Home » Medicare Monthly » March 2020 Medicare Update

March 2020 Medicare Update

MEDICARE + EMPLOYER-BASED COVERAGE

WHAT IS THE DIFFERENCE BETWEEN PRIMARY AND
SECONDARY COVERAGE?

When you have Medicare and another type of insurance, Medicare
will either pay primary or secondary for your medical costs. Primary
insurance pays first for your medical bills. Secondary insurance pays
after your primary insurance. Usually, secondary insurance pays some or
all of the costs left after your primary insurance has paid (for example,
deductibles and copays).

WHO PAYS PRIMARY AND WHO PAYS SECONDARY?

HOW DOES MEDICARE WORK WITH JOB-BASED INSURANCE?

Job-based Insurance is coverage you have from your, your spouse’s or
sometimes your family member’s current work.

If you are eligible for Medicare because you are 56 or older:
– Job-based insurance is primary if it is from an employer with
20+ employees. Medicare is secondary.
– Job-based insurance is secondary if it is from an employer with
fewer than 20 employees. Medicare is primary.

If you are eligible for Medicare because you’ve collected Social Security
Disability Insurance (SSDI) for 24 months:
– Job-based insurance is primary if it is from an employer with
100+ employees. Medicare is secondary.
– Job-based insurance is secondary if it is from an employer with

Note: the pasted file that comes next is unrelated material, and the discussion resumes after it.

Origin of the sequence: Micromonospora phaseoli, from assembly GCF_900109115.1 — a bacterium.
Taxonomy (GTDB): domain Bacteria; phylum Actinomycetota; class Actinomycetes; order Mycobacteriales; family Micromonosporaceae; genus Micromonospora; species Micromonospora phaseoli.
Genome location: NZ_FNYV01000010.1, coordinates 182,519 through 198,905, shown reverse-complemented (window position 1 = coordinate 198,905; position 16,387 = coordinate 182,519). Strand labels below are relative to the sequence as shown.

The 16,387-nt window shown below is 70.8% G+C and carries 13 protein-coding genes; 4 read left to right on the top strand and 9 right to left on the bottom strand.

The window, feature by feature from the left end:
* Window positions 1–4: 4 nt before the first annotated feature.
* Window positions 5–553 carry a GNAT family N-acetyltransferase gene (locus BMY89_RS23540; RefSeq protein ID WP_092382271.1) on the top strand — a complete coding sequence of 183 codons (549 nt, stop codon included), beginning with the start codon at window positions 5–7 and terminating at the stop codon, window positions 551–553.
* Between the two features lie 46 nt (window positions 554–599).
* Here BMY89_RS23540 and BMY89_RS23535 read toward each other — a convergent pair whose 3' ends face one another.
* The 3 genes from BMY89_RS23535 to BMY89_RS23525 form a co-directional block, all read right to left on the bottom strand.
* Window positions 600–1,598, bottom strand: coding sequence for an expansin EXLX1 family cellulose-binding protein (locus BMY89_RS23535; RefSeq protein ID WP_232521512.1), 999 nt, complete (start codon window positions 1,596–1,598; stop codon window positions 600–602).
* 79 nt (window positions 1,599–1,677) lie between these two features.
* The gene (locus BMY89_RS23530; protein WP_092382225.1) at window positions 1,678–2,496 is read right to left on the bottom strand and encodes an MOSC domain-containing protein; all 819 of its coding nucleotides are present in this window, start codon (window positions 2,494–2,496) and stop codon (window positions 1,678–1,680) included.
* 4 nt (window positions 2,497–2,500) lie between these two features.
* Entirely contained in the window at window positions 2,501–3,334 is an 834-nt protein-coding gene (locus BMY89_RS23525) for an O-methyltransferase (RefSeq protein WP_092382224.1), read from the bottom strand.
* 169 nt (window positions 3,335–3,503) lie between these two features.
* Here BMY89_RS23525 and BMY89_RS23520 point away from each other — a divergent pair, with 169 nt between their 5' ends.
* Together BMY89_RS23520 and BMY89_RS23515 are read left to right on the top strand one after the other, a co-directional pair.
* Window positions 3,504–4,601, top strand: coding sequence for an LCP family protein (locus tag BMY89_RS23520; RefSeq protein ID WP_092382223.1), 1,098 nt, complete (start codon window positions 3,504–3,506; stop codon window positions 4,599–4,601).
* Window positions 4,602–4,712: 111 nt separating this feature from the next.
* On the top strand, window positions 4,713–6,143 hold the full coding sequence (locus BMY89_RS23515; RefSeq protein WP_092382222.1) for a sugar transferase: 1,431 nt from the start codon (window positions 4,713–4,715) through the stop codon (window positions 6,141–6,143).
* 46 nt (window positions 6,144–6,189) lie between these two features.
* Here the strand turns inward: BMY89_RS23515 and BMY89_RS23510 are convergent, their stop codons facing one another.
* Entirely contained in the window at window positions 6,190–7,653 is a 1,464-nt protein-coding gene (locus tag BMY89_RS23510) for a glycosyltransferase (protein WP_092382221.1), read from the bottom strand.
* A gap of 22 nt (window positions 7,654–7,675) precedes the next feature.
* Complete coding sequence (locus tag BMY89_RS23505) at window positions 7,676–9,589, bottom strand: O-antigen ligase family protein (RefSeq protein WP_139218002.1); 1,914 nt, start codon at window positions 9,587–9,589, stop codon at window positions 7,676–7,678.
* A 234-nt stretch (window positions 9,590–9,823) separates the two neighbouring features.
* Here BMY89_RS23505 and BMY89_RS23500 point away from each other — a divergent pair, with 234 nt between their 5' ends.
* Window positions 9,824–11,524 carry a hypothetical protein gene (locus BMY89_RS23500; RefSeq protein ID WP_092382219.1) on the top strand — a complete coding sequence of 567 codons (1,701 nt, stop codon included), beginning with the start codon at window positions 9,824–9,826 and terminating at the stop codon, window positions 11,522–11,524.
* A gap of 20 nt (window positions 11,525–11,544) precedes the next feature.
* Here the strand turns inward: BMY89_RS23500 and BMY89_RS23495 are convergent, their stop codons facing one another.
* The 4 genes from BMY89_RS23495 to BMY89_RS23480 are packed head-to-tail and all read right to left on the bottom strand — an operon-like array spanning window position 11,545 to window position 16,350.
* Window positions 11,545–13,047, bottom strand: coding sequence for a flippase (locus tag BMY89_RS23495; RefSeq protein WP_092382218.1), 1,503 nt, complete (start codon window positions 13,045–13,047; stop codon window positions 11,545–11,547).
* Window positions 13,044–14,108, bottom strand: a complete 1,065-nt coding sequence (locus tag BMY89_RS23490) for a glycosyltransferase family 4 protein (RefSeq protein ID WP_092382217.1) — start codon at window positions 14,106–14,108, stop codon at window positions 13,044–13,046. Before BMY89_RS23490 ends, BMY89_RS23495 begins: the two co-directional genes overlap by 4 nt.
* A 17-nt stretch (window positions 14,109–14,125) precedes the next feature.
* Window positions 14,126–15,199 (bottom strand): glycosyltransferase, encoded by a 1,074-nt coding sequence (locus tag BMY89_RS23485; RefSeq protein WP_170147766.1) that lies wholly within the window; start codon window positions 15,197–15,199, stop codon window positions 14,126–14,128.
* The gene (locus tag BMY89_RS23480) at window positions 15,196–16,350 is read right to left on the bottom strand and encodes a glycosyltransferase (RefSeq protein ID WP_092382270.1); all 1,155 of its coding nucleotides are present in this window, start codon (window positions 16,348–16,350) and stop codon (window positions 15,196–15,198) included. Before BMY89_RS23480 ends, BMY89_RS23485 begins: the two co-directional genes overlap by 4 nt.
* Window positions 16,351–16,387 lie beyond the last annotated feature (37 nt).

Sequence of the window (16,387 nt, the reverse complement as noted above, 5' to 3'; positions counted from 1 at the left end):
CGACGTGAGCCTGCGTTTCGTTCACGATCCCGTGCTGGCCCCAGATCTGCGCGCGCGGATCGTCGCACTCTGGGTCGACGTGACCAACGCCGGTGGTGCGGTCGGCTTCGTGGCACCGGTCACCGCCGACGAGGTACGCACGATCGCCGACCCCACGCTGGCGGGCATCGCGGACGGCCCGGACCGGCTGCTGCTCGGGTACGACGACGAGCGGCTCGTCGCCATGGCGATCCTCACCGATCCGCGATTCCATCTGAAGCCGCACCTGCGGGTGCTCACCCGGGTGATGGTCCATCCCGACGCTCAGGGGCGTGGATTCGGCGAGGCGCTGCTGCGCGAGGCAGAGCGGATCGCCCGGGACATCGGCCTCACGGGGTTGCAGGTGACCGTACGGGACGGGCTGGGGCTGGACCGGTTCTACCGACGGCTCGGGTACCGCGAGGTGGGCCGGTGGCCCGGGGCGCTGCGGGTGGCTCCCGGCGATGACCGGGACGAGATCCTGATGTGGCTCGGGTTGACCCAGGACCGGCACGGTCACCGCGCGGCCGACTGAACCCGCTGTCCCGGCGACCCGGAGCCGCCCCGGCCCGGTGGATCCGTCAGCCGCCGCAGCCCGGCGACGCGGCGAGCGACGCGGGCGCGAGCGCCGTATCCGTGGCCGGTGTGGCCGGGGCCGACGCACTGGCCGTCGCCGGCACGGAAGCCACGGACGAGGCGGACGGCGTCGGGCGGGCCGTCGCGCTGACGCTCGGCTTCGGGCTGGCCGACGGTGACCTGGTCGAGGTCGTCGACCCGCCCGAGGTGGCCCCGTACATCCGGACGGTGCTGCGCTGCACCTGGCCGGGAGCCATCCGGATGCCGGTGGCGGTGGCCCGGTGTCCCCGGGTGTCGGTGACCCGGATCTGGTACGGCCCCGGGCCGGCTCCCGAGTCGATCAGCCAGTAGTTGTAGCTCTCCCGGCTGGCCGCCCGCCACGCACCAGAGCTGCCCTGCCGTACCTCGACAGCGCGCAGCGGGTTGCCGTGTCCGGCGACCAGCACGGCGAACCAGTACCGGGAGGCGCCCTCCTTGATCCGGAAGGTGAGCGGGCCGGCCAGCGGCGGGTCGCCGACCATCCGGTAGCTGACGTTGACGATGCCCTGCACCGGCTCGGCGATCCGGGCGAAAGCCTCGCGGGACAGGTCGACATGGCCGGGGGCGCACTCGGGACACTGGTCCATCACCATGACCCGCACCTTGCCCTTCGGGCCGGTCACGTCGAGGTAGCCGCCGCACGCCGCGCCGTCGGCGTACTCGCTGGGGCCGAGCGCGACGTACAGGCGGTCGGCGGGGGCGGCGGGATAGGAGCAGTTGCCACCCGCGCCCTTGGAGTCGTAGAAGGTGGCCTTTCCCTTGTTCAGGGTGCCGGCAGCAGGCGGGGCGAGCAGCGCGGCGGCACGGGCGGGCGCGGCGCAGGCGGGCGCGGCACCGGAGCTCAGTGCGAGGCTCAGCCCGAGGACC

fewer than 100 employees. Medicare is primary.

If your job-based insurance will be primary, you may decide to delay
Medicare enrollment because you already have primary coverage and
do not want to pay the additional monthly Part B premium. If  your job-
based insurance will be secondary, you should enroll in Medicare Part
B when you’re eligible to avoid high costs for your care. If Medicare is
supposed to be your primary coverage, your job-based coverage may
provide little or no coverage if you are not enrolled in Medicare Part B.

HOW DOES MEDICARE WORK WITH RETIREE INSURANCE
AND COBRA COVERAGE?

Retiree insurance is a form of health coverage an employer may provide
to former employees. Retiree coverage is almost always secondary to
Medicare. This means you need to enroll in Medicare to be fully covered.

COBRA is a federal law that extends the option to purchase coverage
to employees and their spouses/dependents once the employee
leaves their job or otherwise loses coverage. If you have COBRA when
you become Medicareeligible, COBRA coverage usually ends the date
you get Medicare. You should enroll in Part B right away. If you have
Medicare Part A or Part B when you become eligible for COBRA you
must still be allowed to enroll in COBRA. Medicare is primary insurance,
and COBRA is secondary insurance.

CLICK HERE TO DOWNLOAD THIS INFORMATION IN PDF FORMAT.

 

 

Leave a Reply

Your email address will not be published. Required fields are marked *

This site uses Akismet to reduce spam. Learn how your comment data is processed.